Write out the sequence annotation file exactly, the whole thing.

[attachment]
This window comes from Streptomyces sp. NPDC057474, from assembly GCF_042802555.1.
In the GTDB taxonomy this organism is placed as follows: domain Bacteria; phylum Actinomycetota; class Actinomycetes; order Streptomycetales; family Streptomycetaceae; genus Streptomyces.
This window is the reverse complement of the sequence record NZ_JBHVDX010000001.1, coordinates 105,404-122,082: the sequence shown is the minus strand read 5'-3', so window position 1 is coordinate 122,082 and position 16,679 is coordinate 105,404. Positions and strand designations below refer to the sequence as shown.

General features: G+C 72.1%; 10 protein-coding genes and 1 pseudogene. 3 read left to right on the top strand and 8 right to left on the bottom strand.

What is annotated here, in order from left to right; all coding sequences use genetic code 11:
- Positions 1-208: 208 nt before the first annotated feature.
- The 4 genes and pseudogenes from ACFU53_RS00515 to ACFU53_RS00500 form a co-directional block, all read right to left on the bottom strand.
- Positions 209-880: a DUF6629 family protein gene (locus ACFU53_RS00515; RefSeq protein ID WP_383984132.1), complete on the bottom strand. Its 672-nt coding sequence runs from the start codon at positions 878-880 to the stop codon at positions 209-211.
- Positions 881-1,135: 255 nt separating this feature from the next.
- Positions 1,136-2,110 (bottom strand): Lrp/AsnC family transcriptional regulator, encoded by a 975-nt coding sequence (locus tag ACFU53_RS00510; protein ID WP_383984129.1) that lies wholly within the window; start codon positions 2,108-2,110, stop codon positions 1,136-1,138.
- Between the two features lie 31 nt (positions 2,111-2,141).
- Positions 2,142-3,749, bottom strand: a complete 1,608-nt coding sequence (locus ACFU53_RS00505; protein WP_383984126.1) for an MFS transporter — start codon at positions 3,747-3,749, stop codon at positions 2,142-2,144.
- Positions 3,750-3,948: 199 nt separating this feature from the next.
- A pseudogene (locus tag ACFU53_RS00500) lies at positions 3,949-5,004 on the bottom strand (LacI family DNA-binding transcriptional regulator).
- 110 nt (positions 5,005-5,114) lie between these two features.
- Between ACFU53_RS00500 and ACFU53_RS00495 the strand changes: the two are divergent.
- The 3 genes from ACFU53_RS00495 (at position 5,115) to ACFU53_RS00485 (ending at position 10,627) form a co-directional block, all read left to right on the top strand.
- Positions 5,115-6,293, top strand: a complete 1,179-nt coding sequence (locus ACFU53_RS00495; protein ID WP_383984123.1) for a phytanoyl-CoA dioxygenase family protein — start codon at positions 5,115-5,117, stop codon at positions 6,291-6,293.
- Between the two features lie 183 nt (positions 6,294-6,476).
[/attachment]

This window comes from Streptomyces sp. NPDC057474, from assembly GCF_042802555.1.
In the GTDB taxonomy this organism is placed as follows: domain Bacteria; phylum Actinomycetota; class Actinomycetes; order Streptomycetales; family Streptomycetaceae; genus Streptomyces.
This window is the reverse complement of the sequence record NZ_JBHVDX010000001.1, coordinates 105,404-122,082: the sequence shown is the minus strand read 5'-3', so window position 1 is coordinate 122,082 and position 16,679 is coordinate 105,404. Positions and strand designations below refer to the sequence as shown.

General features: G+C 72.1%; 10 protein-coding genes and 1 pseudogene. 3 read left to right on the top strand and 8 right to left on the bottom strand.

What is annotated here, in order from left to right; all coding sequences use genetic code 11:
- Positions 1-208: 208 nt before the first annotated feature.
- The 4 genes and pseudogenes from ACFU53_RS00515 to ACFU53_RS00500 form a co-directional block, all read right to left on the bottom strand.
- Positions 209-880: a DUF6629 family protein gene (locus ACFU53_RS00515; RefSeq protein ID WP_383984132.1), complete on the bottom strand. Its 672-nt coding sequence runs from the start codon at positions 878-880 to the stop codon at positions 209-211.
- Positions 881-1,135: 255 nt separating this feature from the next.
- Positions 1,136-2,110 (bottom strand): Lrp/AsnC family transcriptional regulator, encoded by a 975-nt coding sequence (locus tag ACFU53_RS00510; protein ID WP_383984129.1) that lies wholly within the window; start codon positions 2,108-2,110, stop codon positions 1,136-1,138.
- Between the two features lie 31 nt (positions 2,111-2,141).
- Positions 2,142-3,749, bottom strand: a complete 1,608-nt coding sequence (locus ACFU53_RS00505; protein WP_383984126.1) for an MFS transporter — start codon at positions 3,747-3,749, stop codon at positions 2,142-2,144.
- Positions 3,750-3,948: 199 nt separating this feature from the next.
- A pseudogene (locus tag ACFU53_RS00500) lies at positions 3,949-5,004 on the bottom strand (LacI family DNA-binding transcriptional regulator).
- 110 nt (positions 5,005-5,114) lie between these two features.
- Between ACFU53_RS00500 and ACFU53_RS00495 the strand changes: the two are divergent.
- The 3 genes from ACFU53_RS00495 (at position 5,115) to ACFU53_RS00485 (ending at position 10,627) form a co-directional block, all read left to right on the top strand.
- Positions 5,115-6,293, top strand: a complete 1,179-nt coding sequence (locus ACFU53_RS00495; protein ID WP_383984123.1) for a phytanoyl-CoA dioxygenase family protein — start codon at positions 5,115-5,117, stop codon at positions 6,291-6,293.
- Between the two features lie 183 nt (positions 6,294-6,476).